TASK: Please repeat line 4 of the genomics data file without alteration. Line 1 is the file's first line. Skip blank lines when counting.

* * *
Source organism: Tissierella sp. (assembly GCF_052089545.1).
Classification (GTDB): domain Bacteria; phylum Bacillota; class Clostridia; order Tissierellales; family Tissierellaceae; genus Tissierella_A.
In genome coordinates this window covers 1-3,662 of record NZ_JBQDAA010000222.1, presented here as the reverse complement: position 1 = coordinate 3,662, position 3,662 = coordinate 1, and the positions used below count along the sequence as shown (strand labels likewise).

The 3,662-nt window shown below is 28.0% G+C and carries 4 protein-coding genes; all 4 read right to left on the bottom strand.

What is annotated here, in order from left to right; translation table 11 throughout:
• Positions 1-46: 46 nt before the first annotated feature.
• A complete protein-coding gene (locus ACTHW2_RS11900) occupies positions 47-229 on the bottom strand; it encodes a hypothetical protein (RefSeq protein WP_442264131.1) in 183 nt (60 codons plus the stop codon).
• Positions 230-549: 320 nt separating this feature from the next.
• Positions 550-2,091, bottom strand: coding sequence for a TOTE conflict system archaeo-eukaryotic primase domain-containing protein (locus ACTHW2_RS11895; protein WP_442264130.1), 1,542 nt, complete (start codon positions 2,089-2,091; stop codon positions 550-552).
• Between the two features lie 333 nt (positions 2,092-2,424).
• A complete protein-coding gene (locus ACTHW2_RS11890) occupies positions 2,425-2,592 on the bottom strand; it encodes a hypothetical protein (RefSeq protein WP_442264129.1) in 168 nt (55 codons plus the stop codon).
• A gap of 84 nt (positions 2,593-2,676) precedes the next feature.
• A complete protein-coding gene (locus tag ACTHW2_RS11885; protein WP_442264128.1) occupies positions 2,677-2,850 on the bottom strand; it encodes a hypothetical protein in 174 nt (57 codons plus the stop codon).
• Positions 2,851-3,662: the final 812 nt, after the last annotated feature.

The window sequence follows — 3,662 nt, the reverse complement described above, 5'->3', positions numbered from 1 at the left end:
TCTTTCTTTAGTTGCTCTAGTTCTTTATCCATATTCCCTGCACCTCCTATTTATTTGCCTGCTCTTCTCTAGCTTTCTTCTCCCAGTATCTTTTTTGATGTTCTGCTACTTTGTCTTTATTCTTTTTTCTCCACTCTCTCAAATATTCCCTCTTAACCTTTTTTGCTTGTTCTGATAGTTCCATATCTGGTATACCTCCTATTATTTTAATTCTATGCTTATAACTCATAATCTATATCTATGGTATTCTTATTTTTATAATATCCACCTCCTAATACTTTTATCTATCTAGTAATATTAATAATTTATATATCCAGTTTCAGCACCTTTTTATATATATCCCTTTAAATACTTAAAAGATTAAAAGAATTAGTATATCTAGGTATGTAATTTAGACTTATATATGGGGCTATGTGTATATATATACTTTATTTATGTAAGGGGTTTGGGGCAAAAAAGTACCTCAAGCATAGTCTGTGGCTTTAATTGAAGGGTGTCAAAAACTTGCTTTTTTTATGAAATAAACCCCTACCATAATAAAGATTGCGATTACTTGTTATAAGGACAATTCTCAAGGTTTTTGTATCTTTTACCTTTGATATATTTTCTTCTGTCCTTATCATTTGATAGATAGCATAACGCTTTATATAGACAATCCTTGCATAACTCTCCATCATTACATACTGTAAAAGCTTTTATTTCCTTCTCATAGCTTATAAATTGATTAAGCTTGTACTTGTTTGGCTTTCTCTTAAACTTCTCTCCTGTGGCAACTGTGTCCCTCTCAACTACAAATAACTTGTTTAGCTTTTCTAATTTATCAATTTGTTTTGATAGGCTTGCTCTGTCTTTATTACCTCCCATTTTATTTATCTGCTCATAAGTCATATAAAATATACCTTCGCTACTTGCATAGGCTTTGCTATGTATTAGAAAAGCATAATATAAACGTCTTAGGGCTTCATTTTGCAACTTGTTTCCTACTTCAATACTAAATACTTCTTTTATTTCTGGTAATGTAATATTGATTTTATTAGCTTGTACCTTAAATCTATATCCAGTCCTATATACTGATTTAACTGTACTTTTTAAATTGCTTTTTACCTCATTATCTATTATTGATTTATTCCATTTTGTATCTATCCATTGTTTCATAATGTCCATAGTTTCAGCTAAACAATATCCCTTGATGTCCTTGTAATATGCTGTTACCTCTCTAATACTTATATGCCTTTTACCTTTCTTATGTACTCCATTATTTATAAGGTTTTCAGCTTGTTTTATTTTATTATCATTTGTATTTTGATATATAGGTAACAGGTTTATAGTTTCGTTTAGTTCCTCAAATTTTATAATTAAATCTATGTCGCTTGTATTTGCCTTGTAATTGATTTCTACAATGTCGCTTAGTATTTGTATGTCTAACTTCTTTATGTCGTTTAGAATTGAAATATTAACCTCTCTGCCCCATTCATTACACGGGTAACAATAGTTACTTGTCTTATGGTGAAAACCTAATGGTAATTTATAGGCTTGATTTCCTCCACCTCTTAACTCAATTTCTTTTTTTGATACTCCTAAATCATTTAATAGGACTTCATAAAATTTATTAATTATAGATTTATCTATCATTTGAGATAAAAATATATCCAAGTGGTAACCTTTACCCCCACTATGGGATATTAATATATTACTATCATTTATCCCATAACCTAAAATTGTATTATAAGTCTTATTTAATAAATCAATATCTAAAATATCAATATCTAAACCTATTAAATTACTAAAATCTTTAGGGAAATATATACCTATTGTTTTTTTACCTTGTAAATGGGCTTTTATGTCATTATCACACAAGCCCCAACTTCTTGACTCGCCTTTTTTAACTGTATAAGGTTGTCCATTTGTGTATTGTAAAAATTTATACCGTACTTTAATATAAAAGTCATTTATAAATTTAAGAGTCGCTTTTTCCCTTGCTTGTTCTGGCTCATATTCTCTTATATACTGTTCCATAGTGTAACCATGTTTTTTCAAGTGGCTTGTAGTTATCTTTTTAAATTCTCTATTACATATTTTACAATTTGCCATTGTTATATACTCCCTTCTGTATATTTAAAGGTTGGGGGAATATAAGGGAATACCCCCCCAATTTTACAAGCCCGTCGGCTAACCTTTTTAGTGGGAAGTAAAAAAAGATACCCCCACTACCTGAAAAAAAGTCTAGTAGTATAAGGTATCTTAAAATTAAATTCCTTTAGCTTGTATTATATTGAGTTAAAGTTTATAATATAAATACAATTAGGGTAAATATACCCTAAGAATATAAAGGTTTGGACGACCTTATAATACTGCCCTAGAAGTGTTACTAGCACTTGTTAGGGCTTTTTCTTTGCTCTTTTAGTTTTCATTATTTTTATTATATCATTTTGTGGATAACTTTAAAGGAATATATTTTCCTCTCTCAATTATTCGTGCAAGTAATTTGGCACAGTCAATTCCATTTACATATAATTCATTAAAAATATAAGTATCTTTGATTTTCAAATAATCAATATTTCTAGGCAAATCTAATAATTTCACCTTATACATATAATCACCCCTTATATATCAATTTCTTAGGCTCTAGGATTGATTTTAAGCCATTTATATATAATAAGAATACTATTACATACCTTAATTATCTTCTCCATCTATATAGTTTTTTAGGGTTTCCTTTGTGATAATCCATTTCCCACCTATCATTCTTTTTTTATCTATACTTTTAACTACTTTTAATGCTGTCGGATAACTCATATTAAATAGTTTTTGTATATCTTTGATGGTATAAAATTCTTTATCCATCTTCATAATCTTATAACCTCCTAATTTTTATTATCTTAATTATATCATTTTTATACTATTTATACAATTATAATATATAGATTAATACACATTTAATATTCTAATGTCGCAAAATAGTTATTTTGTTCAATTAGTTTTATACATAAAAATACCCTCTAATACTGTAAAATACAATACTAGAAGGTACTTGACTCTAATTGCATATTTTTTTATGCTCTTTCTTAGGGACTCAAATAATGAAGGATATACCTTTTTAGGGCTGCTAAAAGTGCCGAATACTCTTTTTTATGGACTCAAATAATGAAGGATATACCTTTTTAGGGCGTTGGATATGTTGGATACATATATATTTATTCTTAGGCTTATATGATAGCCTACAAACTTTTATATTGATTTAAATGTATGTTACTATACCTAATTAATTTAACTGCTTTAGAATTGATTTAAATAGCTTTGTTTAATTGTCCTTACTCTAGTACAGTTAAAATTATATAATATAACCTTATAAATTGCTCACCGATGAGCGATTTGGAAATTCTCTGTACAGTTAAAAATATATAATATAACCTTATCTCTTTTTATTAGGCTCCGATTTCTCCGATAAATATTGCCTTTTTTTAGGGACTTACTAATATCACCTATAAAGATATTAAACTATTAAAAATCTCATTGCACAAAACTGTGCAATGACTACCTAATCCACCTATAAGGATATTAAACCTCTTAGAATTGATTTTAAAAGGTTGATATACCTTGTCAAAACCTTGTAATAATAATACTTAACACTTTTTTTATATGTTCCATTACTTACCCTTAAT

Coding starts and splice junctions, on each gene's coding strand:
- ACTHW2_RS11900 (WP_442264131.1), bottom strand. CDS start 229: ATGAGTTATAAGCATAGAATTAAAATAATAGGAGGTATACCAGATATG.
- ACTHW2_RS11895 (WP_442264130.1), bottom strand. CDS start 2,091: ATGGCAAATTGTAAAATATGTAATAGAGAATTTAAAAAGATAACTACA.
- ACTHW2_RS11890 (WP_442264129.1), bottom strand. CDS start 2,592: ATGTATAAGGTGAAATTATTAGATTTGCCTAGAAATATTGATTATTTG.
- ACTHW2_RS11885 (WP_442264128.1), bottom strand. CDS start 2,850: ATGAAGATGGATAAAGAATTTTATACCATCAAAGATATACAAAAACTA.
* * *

The 3,662-nt window shown below is 28.0% G+C and carries 4 protein-coding genes; all 4 read right to left on the bottom strand.